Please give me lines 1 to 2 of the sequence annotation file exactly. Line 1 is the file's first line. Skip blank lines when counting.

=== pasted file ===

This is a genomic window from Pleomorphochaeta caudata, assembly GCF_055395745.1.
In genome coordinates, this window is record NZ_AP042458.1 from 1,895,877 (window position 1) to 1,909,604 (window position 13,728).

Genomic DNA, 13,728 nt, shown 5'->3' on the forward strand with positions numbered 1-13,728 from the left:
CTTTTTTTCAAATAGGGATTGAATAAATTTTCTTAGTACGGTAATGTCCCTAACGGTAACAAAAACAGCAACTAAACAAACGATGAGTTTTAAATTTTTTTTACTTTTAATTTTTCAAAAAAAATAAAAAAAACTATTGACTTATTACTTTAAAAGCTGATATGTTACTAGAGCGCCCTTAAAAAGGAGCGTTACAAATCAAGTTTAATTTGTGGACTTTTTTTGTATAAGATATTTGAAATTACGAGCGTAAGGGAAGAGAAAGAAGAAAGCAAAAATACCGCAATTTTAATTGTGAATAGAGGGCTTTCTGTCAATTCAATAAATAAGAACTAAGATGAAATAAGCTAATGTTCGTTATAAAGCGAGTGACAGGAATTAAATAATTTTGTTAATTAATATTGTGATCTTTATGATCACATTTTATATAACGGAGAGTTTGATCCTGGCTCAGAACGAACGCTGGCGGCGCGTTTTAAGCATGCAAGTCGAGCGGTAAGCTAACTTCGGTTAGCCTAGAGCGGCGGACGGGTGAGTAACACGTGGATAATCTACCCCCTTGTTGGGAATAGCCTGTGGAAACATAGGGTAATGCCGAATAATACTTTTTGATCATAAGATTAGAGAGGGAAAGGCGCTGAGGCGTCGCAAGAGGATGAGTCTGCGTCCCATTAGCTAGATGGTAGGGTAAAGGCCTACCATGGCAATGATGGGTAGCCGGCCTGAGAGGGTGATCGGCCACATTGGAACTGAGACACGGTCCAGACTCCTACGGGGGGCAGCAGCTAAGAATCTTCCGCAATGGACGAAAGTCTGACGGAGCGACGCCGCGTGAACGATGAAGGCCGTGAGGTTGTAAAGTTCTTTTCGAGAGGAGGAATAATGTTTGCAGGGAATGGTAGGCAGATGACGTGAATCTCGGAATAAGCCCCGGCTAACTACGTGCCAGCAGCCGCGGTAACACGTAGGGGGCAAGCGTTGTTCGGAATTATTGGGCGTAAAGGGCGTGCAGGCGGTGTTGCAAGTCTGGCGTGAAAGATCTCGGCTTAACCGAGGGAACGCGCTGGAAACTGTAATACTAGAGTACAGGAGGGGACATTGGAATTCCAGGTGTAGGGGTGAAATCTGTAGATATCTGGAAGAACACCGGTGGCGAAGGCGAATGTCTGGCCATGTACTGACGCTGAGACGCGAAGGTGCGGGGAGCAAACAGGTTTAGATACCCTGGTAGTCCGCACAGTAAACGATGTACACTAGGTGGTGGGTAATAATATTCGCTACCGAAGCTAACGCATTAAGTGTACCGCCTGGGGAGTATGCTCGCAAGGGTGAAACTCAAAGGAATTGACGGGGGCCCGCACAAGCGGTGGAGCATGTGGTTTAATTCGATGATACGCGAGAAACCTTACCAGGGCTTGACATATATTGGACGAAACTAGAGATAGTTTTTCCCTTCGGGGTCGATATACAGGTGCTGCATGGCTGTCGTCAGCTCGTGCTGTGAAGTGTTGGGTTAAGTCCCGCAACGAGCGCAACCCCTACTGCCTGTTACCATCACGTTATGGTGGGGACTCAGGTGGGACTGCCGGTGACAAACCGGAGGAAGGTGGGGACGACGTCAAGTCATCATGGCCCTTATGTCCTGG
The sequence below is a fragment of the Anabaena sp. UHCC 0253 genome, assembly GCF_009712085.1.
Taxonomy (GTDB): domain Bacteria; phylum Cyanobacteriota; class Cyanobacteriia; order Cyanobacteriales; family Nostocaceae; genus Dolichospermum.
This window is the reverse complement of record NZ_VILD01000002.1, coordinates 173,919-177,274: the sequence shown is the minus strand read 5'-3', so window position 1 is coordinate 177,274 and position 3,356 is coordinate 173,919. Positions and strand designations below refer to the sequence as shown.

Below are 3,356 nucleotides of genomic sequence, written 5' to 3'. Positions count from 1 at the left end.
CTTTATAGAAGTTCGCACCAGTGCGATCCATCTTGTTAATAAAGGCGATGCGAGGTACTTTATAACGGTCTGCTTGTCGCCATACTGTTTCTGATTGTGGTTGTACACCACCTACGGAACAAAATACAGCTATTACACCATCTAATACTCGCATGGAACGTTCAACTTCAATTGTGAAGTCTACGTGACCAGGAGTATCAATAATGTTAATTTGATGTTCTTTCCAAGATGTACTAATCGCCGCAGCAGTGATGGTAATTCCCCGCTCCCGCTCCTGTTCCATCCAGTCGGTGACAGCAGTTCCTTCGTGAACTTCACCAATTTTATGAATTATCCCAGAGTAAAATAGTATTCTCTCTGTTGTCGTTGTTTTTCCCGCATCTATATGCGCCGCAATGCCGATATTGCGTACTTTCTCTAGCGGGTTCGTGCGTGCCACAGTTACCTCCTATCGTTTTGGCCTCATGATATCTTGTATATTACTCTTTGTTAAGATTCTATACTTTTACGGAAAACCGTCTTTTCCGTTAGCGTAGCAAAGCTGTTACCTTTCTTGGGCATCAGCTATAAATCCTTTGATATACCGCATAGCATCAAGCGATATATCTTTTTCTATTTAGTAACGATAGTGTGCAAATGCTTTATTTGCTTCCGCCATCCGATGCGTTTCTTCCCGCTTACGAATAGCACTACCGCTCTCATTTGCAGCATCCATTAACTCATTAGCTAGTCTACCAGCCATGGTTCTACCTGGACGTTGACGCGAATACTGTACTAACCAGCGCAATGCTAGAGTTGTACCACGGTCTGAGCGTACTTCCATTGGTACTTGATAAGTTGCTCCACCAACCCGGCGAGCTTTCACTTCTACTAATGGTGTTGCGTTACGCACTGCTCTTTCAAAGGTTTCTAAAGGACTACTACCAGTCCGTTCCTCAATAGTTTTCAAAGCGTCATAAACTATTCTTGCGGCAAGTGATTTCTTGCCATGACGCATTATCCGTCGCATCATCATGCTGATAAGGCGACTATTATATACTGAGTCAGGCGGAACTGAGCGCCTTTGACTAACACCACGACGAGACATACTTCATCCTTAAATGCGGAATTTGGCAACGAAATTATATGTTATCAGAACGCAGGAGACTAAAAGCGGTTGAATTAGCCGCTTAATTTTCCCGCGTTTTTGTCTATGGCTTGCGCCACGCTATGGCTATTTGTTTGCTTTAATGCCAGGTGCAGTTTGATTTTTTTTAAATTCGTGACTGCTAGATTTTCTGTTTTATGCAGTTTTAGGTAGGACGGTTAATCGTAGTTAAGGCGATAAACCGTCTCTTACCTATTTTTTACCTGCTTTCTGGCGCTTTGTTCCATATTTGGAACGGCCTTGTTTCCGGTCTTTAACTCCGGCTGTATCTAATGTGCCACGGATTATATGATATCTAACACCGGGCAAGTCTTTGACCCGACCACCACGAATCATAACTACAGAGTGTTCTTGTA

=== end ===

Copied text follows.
This is a genomic window from Pleomorphochaeta caudata, assembly GCF_055395745.1.
In genome coordinates, this window is record NZ_AP042458.1 from 1,895,877 (window position 1) to 1,909,604 (window position 13,728).